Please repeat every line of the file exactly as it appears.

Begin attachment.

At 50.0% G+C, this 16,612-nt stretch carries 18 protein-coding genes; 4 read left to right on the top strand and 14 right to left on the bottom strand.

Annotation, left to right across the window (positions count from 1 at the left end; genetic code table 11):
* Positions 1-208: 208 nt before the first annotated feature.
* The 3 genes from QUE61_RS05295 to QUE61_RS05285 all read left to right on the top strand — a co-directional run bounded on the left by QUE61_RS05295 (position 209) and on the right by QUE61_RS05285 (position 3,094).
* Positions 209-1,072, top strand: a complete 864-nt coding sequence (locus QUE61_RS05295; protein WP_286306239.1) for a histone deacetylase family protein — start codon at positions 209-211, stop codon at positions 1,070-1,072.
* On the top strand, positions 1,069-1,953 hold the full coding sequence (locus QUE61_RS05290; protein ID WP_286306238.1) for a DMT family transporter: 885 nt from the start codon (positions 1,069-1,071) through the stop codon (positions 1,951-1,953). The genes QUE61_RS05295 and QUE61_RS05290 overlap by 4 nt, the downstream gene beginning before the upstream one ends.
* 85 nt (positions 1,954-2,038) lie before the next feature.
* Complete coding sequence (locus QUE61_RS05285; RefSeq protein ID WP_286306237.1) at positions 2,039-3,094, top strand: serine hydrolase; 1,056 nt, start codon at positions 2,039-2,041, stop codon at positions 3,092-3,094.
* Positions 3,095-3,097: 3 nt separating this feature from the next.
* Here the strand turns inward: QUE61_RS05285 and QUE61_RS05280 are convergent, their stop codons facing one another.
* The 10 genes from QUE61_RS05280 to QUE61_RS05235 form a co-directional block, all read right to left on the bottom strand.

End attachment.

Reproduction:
At 50.0% G+C, this 16,612-nt stretch carries 18 protein-coding genes; 4 read left to right on the top strand and 14 right to left on the bottom strand.

Annotation, left to right across the window (positions count from 1 at the left end; genetic code table 11):
* Positions 1-208: 208 nt before the first annotated feature.
* The 3 genes from QUE61_RS05295 to QUE61_RS05285 all read left to right on the top strand — a co-directional run bounded on the left by QUE61_RS05295 (position 209) and on the right by QUE61_RS05285 (position 3,094).
* Positions 209-1,072, top strand: a complete 864-nt coding sequence (locus QUE61_RS05295; protein WP_286306239.1) for a histone deacetylase family protein — start codon at positions 209-211, stop codon at positions 1,070-1,072.
* On the top strand, positions 1,069-1,953 hold the full coding sequence (locus QUE61_RS05290; protein ID WP_286306238.1) for a DMT family transporter: 885 nt from the start codon (positions 1,069-1,071) through the stop codon (positions 1,951-1,953). The genes QUE61_RS05295 and QUE61_RS05290 overlap by 4 nt, the downstream gene beginning before the upstream one ends.
* 85 nt (positions 1,954-2,038) lie before the next feature.
* Complete coding sequence (locus QUE61_RS05285; RefSeq protein ID WP_286306237.1) at positions 2,039-3,094, top strand: serine hydrolase; 1,056 nt, start codon at positions 2,039-2,041, stop codon at positions 3,092-3,094.
* Positions 3,095-3,097: 3 nt separating this feature from the next.
* Here the strand turns inward: QUE61_RS05285 and QUE61_RS05280 are convergent, their stop codons facing one another.
* The 10 genes from QUE61_RS05280 to QUE61_RS05235 form a co-directional block, all read right to left on the bottom strand.